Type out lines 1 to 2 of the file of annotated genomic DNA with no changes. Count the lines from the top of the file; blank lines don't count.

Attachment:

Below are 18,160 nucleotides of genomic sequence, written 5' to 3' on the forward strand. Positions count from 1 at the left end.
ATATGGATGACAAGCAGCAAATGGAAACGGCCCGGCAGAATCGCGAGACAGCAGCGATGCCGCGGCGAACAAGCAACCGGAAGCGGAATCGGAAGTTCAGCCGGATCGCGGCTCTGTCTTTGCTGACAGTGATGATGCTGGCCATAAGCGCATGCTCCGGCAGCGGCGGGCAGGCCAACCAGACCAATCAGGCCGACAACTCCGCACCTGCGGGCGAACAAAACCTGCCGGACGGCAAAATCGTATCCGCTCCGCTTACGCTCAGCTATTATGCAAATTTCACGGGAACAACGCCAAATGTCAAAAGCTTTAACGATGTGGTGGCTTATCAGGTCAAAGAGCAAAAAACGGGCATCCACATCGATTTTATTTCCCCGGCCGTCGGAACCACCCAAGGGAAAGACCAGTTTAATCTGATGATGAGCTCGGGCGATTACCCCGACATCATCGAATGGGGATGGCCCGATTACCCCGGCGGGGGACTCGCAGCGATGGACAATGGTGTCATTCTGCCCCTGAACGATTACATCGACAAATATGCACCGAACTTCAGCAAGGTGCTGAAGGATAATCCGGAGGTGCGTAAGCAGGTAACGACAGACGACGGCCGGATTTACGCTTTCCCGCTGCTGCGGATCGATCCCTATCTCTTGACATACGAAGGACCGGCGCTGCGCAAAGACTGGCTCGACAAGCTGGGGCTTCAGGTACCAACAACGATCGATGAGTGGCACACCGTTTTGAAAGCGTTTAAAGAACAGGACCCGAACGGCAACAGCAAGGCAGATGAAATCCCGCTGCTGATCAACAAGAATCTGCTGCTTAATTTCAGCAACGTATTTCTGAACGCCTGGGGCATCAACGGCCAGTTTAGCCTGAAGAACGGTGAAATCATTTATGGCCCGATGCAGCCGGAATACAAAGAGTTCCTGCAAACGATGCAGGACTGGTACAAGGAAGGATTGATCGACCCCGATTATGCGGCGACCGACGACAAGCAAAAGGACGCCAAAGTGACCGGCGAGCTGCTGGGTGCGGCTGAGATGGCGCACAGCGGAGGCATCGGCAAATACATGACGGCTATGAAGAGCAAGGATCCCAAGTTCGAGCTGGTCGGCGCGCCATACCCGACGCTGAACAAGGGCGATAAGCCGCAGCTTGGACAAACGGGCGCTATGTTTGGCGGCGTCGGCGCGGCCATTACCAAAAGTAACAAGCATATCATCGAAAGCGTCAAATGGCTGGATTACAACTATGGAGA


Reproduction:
Below are 18,160 nucleotides of genomic sequence, written 5' to 3' on the forward strand. Positions count from 1 at the left end.
ATATGGATGACAAGCAGCAAATGGAAACGGCCCGGCAGAATCGCGAGACAGCAGCGATGCCGCGGCGAACAAGCAACCGGAAGCGGAATCGGAAGTTCAGCCGGATCGCGGCTCTGTCTTTGCTGACAGTGATGATGCTGGCCATAAGCGCATGCTCCGGCAGCGGCGGGCAGGCCAACCAGACCAATCAGGCCGACAACTCCGCACCTGCGGGCGAACAAAACCTGCCGGACGGCAAAATCGTATCCGCTCCGCTTACGCTCAGCTATTATGCAAATTTCACGGGAACAACGCCAAATGTCAAAAGCTTTAACGATGTGGTGGCTTATCAGGTCAAAGAGCAAAAAACGGGCATCCACATCGATTTTATTTCCCCGGCCGTCGGAACCACCCAAGGGAAAGACCAGTTTAATCTGATGATGAGCTCGGGCGATTACCCCGACATCATCGAATGGGGATGGCCCGATTACCCCGGCGGGGGACTCGCAGCGATGGACAATGGTGTCATTCTGCCCCTGAACGATTACATCGACAAATATGCACCGAACTTCAGCAAGGTGCTGAAGGATAATCCGGAGGTGCGTAAGCAGGTAACGACAGACGACGGCCGGATTTACGCTTTCCCGCTGCTGCGGATCGATCCCTATCTCTTGACATACGAAGGACCGGCGCTGCGCAAAGACTGGCTCGACAAGCTGGGGCTTCAGGTACCAACAACGATCGATGAGTGGCACACCGTTTTGAAAGCGTTTAAAGAACAGGACCCGAACGGCAACAGCAAGGCAGATGAAATCCCGCTGCTGATCAACAAGAATCTGCTGCTTAATTTCAGCAACGTATTTCTGAACGCCTGGGGCATCAACGGCCAGTTTAGCCTGAAGAACGGTGAAATCATTTATGGCCCGATGCAGCCGGAATACAAAGAGTTCCTGCAAACGATGCAGGACTGGTACAAGGAAGGATTGATCGACCCCGATTATGCGGCGACCGACGACAAGCAAAAGGACGCCAAAGTGACCGGCGAGCTGCTGGGTGCGGCTGAGATGGCGCACAGCGGAGGCATCGGCAAATACATGACGGCTATGAAGAGCAAGGATCCCAAGTTCGAGCTGGTCGGCGCGCCATACCCGACGCTGAACAAGGGCGATAAGCCGCAGCTTGGACAAACGGGCGCTATGTTTGGCGGCGTCGGCGCGGCCATTACCAAAAGTAACAAGCATATCATCGAAAGCGTCAAATGGCTGGATTACAACTATGGAGA